The city council of Raleigh met Tuesday for its regular session to discuss the Cross Link Road traffic calming project and the redevelopment of Washington Terrace into new affordable housing units.
Three items were pulled from the consent agenda, with the remaining passed in full.
Item 6.1 concerned the building of a new parking deck in the warehouse district in downtown Raleigh. The city had initially sent out a request for proposals (RFP) in 2015 to deal with what they called a critical need for parking in that district. The item was approved for a public hearing on October 7 after councilors Maiorano, Stephenson, and Gaylord were recused.
Item 9.1 concerned the GoPass Interlocal Agreement between GoRaleigh and Wake County. The agreement allows Wake County employees to ride GoRaleigh at reduced rates. Councilor Weeks had a question for staff about GoPass being used for students and faculty at St. Augustine College and Shaw University. After David Eatman of Public Works said talks had been initiated, the item was approved in full.
Item 14.1 was also pulled by councilor Weeks. The item allowed for the adjustment of school zone speed restrictions to be modified depending on each school’s beginning and end time. Councilor Weeks asked about the new speed reduction signs for schools. City Manager Ruffin Hall said they’d be putting them in “as soon as they can,” and the item was approved.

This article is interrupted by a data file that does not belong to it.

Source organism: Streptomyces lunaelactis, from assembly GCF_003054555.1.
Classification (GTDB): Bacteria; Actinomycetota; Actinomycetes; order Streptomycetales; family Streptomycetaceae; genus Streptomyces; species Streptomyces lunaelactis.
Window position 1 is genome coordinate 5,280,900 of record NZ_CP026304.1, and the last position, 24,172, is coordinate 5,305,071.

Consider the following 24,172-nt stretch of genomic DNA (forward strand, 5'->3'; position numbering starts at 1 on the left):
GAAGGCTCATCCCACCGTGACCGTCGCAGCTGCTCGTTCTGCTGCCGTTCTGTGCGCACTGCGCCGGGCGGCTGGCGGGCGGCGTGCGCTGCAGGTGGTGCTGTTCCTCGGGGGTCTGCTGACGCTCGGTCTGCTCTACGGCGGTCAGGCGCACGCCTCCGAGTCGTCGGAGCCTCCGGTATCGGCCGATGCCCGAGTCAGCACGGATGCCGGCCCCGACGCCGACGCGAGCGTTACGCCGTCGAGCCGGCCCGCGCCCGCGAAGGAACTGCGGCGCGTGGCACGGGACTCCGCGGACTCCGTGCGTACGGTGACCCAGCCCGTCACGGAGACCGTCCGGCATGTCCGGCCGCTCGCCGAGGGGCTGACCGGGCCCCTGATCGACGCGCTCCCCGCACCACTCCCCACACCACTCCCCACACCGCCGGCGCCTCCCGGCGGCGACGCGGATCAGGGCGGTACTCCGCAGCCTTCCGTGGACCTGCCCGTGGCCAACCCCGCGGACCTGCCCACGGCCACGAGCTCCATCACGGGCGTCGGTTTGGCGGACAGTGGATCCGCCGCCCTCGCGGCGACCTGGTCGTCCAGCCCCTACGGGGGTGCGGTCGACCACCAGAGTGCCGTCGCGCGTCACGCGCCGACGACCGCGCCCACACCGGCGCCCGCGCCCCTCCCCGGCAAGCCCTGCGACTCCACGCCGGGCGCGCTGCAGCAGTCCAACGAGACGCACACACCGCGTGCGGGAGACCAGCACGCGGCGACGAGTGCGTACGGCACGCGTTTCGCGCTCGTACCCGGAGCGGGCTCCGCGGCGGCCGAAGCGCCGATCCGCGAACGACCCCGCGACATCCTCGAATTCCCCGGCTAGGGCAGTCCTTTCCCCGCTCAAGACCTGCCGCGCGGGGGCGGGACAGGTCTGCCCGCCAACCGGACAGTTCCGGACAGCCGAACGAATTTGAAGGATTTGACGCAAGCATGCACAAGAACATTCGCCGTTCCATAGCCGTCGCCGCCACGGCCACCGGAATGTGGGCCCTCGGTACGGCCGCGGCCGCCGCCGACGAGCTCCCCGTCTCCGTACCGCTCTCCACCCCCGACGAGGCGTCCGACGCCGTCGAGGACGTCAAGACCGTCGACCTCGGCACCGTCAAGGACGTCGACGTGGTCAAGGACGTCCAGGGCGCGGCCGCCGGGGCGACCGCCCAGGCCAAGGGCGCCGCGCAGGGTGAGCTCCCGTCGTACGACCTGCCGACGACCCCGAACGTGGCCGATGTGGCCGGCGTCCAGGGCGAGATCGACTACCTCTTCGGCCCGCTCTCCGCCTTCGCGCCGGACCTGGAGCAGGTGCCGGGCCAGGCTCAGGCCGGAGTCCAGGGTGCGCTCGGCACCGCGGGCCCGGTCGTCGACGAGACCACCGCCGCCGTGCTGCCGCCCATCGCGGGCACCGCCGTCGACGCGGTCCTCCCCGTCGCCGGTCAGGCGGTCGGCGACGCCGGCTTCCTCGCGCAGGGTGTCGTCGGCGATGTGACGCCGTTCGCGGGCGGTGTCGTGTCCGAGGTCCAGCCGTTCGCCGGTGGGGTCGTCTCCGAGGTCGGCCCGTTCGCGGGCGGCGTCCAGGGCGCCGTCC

Z-1-15 was a request to rezone 2.5 acres in downtown Raleigh to downtown mixed use with a 20-story height cap. Dillon Supply Company had made the request to build a mixed use building on the property with one tower. After councilors Maiorano, Stephenson, and Gaylord were excused, city council approved the rezoning.
Z-27A-14 concerned four valid statutory protest petitions (VSPPs) that had been filed in the citywide remapping case. The areas that were affected were along Falls of Neuse and Dunn Roads. Mayor McFarlane asked that the item be held pending conversations between the filers of the VSPPs and city staff.
Staff made a presentation regarding the Cross Link traffic calming project and showed that after additional study and extensive outreach into the community that a four-way stop was not necessary as part of the project. Councilor Weeks asked that the item be held for an additional two weeks to allow time for more discussion with the Wake County school district and it was so moved.
The project to clean up Lower Longview Lake moved forward as city staff had taken a poll among property owners to see that an assessment could be done. 22 of 29 property owners indicated their support, with one saying ‘no’ while the other seven either abstained or couldn’t be reached. Mayor McFarlane had concerns about those that did not indicate support. A public hearing was set for September 7.
The plan to redevelop Washington Terrace was approved. The several month long process had allowed time to work with existing residents and hold design workshops. The plan proposes 162 affordable housing units, with different building types, and a large amount of open space that may be turned into a park. The 162 units would be more affordable housing units created than in each of the past five years.